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This sweltering summer, help the aged

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Australia’s notoriously hot summers can be a dangerous time, particularly for the old, the very young and the chronically ill, the AMA has warned.
As a succession of heat waves sweep the country, sending the mercury in many areas above 40 degrees Celsius, AMA President Dr Steve Hambleton has called on people to look out for each other, and to be especially vigilant for the wellbeing of elderly relatives, friends or neighbours who live alone, are chronically ill or have limited mobility.

“Many elderly have problems coping with hot weather, and they can all too easily suffer life-threatening heat stroke if others are not around to spot the warning signs and take action,” Dr Hambleton said.

As people age, their ability to cope with extremes of temperature deteriorates. The fact that many also have chronic health problems, are often taking multiple medications, and may live alone, adds to their vulnerability, he added.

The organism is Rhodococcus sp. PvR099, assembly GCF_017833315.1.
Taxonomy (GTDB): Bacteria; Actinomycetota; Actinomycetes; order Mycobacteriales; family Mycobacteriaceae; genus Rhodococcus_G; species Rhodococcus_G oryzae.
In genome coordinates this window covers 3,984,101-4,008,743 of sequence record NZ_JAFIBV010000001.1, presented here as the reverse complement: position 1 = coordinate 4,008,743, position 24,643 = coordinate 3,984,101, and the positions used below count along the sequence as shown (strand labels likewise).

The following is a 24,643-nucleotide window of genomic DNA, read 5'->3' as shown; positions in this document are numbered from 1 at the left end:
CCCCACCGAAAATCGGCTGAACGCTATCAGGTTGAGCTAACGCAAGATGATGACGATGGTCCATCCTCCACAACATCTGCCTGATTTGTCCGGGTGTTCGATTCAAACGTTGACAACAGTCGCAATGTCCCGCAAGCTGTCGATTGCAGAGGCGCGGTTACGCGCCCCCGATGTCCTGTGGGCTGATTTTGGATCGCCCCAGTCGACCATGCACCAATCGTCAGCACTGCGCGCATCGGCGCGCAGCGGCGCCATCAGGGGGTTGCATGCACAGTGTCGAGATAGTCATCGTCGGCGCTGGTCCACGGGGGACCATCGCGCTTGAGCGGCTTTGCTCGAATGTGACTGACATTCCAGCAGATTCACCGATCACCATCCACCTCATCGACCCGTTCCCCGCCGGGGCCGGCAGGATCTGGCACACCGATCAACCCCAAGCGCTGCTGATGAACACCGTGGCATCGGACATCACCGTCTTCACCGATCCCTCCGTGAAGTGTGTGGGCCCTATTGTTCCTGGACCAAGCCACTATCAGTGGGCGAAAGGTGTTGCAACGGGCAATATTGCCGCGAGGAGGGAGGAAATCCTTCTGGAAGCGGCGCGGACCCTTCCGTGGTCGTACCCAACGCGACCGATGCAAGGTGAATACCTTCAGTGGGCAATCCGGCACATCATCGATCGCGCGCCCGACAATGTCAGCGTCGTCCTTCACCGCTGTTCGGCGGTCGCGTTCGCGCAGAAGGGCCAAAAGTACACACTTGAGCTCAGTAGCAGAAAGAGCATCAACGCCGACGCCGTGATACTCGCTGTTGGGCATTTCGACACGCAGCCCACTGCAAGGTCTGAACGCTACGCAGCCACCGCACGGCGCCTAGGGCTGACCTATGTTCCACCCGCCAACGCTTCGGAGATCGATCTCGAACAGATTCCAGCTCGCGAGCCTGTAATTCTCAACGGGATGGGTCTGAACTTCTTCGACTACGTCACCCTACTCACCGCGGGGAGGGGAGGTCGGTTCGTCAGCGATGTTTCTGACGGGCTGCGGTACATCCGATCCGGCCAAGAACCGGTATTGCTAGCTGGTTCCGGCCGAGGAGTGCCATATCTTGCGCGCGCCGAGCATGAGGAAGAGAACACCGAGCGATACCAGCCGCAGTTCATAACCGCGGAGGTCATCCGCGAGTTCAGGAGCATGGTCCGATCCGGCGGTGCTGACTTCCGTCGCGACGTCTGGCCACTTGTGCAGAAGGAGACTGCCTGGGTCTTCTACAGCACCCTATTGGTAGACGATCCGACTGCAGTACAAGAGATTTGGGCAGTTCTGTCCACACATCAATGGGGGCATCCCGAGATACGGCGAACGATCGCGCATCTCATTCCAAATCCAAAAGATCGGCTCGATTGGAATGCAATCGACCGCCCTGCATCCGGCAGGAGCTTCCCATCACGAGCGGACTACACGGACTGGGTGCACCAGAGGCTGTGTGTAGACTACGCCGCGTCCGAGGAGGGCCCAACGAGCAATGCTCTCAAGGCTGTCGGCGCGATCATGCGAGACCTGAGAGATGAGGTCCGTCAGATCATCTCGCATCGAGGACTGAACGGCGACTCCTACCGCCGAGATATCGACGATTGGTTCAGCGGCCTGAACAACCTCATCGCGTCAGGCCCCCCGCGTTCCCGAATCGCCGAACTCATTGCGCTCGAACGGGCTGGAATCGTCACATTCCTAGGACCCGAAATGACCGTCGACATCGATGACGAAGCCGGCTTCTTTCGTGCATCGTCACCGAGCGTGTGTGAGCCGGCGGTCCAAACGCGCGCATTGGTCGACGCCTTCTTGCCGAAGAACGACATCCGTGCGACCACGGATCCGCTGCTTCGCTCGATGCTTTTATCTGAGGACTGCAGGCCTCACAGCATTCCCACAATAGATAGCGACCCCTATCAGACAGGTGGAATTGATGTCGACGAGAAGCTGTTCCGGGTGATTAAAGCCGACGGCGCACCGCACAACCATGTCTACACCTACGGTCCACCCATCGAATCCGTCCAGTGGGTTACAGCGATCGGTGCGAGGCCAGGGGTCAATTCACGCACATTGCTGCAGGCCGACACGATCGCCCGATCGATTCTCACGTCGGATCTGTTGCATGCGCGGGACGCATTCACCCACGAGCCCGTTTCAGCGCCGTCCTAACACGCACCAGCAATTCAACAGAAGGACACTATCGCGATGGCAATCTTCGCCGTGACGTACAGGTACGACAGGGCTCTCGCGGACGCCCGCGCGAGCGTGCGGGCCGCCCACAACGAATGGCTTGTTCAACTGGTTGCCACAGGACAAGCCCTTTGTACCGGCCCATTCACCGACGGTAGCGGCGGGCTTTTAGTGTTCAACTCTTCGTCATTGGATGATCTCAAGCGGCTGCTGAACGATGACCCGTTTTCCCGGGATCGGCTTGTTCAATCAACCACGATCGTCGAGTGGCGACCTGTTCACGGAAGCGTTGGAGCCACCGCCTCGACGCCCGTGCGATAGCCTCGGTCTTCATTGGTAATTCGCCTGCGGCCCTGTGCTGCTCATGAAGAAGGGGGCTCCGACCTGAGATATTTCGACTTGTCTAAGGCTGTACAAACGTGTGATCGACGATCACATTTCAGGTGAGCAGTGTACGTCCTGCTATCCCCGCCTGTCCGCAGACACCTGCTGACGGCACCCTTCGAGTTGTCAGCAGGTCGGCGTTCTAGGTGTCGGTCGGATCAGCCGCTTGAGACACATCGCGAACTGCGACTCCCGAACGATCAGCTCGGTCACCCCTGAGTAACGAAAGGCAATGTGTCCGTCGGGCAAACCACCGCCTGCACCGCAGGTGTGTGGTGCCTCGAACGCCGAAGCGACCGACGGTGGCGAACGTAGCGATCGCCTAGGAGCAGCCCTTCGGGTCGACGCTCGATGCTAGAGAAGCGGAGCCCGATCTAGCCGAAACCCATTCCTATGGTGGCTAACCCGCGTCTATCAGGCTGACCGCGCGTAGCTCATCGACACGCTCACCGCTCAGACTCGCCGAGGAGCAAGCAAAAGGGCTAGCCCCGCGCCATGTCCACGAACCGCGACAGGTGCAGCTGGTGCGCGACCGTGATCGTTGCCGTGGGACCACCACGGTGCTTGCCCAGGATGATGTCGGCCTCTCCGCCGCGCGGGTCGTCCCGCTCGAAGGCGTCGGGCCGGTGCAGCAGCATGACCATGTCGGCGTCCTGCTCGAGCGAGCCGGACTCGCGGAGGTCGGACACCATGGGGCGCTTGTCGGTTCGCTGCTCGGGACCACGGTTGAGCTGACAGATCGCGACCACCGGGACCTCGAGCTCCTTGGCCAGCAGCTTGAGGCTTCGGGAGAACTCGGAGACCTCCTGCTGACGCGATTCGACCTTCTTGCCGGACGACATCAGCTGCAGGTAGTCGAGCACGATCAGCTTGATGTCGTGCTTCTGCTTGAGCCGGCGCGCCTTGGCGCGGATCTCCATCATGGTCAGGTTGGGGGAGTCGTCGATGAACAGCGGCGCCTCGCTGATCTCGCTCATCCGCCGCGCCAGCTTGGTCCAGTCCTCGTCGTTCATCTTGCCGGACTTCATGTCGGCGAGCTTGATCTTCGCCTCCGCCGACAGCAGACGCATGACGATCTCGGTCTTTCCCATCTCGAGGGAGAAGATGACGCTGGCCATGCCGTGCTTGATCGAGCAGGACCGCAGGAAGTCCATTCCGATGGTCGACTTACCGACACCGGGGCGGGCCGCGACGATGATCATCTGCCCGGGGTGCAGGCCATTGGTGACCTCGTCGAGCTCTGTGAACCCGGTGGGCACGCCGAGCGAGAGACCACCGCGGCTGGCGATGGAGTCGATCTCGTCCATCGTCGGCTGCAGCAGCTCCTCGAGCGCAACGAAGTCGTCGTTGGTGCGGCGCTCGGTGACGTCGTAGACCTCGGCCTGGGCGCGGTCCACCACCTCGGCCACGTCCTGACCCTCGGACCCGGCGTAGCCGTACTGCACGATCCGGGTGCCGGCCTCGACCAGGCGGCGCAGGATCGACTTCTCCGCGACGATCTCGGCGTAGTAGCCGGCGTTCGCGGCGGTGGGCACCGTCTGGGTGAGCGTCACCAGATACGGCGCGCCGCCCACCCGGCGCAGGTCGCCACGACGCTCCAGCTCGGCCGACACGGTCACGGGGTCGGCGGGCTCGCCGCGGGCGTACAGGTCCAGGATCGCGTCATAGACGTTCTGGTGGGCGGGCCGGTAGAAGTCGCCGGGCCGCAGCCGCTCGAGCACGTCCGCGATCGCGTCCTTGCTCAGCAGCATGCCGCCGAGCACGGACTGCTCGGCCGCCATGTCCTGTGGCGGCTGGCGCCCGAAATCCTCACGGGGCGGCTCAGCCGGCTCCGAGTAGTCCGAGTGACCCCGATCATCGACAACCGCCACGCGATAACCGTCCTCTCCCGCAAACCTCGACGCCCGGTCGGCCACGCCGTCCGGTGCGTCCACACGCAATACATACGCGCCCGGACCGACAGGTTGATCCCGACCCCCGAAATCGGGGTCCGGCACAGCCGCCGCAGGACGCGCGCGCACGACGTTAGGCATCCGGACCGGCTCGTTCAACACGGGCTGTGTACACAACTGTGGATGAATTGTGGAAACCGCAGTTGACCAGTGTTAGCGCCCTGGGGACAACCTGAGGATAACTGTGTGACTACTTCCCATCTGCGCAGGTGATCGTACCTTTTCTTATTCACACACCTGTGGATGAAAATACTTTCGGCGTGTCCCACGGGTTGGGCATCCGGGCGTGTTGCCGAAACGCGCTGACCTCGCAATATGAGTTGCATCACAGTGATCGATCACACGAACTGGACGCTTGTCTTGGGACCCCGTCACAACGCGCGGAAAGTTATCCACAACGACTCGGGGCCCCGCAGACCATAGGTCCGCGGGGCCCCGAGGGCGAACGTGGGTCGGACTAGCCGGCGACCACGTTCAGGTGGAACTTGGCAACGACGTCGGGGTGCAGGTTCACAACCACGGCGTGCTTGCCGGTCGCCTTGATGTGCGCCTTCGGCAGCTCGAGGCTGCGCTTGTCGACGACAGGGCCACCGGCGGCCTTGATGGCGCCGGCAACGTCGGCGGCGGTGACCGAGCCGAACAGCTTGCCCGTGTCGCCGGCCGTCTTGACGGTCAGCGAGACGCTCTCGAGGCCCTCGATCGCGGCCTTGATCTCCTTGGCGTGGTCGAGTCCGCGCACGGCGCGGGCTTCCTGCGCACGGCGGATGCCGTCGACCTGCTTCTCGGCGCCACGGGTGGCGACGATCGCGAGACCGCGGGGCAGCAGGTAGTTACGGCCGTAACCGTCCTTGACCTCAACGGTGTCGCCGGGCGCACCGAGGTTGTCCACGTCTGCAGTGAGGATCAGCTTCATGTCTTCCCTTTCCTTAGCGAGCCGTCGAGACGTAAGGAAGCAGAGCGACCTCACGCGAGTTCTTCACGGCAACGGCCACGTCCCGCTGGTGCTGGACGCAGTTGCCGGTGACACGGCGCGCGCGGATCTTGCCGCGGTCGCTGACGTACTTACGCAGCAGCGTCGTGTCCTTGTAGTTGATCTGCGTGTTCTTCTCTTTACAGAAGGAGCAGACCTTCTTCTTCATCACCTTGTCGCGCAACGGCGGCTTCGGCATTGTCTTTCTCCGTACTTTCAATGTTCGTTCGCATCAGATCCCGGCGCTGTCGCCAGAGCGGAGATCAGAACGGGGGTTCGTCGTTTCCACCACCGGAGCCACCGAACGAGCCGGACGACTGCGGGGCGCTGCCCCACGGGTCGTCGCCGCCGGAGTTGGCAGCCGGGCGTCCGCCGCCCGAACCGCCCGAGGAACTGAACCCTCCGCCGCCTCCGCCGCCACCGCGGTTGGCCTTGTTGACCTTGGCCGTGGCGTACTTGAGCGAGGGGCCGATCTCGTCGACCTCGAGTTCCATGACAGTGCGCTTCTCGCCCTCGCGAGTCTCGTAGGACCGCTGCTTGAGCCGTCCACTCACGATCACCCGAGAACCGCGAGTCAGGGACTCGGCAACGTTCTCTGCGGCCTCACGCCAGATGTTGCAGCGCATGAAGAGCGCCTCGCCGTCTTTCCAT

“Drop by every day or two, or a couple of times a day if they live alone or are bedridden, just to see how they are going,” the AMA President said.
“Tell-tale signs that they are not coping include hot and dry skin, a rapid pulse, cramps, confusion, dizzy spells, fainting, nausea and vomiting.”

Dr Hambleton said there are several things people could do to make sure their elderly relatives and friends stayed safe when the temperature soars.
“If they don’t have air conditioning at home, take them to a cooler place like a shopping centre or library for respite from the heat.

“Make sure their home is adequately ventilated. In the absence of air conditioning, fans are a good way to move the air and help evaporation to keep bodies cool.”
He said people should be aware of any medications their elderly friends and relatives may be using, because many common drugs, such as antihistamines, heart pills, diuretics and sedatives, increased the risk of heat stress.

Adrian Rollins